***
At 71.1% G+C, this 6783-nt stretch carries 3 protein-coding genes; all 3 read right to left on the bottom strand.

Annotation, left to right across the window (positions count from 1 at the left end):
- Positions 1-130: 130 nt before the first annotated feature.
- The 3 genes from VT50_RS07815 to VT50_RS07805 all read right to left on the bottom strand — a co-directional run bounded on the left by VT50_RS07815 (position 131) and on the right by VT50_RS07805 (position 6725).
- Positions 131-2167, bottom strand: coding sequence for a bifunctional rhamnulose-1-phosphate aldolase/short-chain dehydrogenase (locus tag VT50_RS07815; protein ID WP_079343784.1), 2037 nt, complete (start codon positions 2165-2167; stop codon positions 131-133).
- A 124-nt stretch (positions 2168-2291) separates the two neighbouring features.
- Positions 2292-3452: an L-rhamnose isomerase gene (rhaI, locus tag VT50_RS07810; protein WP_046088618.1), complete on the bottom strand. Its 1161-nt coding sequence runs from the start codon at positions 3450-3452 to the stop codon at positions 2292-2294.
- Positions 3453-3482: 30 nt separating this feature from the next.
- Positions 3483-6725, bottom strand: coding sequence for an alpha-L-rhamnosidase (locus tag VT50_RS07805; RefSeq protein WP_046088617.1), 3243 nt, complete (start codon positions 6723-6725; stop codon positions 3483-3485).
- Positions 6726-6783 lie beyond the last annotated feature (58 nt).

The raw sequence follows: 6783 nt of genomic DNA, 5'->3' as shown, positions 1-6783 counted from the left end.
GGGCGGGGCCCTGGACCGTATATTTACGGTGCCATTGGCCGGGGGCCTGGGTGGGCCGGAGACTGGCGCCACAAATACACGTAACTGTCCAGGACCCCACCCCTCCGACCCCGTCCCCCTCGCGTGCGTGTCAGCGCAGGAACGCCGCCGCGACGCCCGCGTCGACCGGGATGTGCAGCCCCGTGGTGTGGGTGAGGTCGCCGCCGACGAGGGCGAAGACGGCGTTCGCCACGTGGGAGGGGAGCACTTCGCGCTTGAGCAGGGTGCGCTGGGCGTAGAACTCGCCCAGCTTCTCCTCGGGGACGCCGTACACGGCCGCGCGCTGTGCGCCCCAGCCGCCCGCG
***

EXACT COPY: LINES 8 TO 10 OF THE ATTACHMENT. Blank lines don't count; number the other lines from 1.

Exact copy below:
- Positions 3453-3482: 30 nt separating this feature from the next.
- Positions 3483-6725, bottom strand: coding sequence for an alpha-L-rhamnosidase (locus tag VT50_RS07805; RefSeq protein WP_046088617.1), 3243 nt, complete (start codon positions 6723-6725; stop codon positions 3483-3485).
- Positions 6726-6783 lie beyond the last annotated feature (58 nt).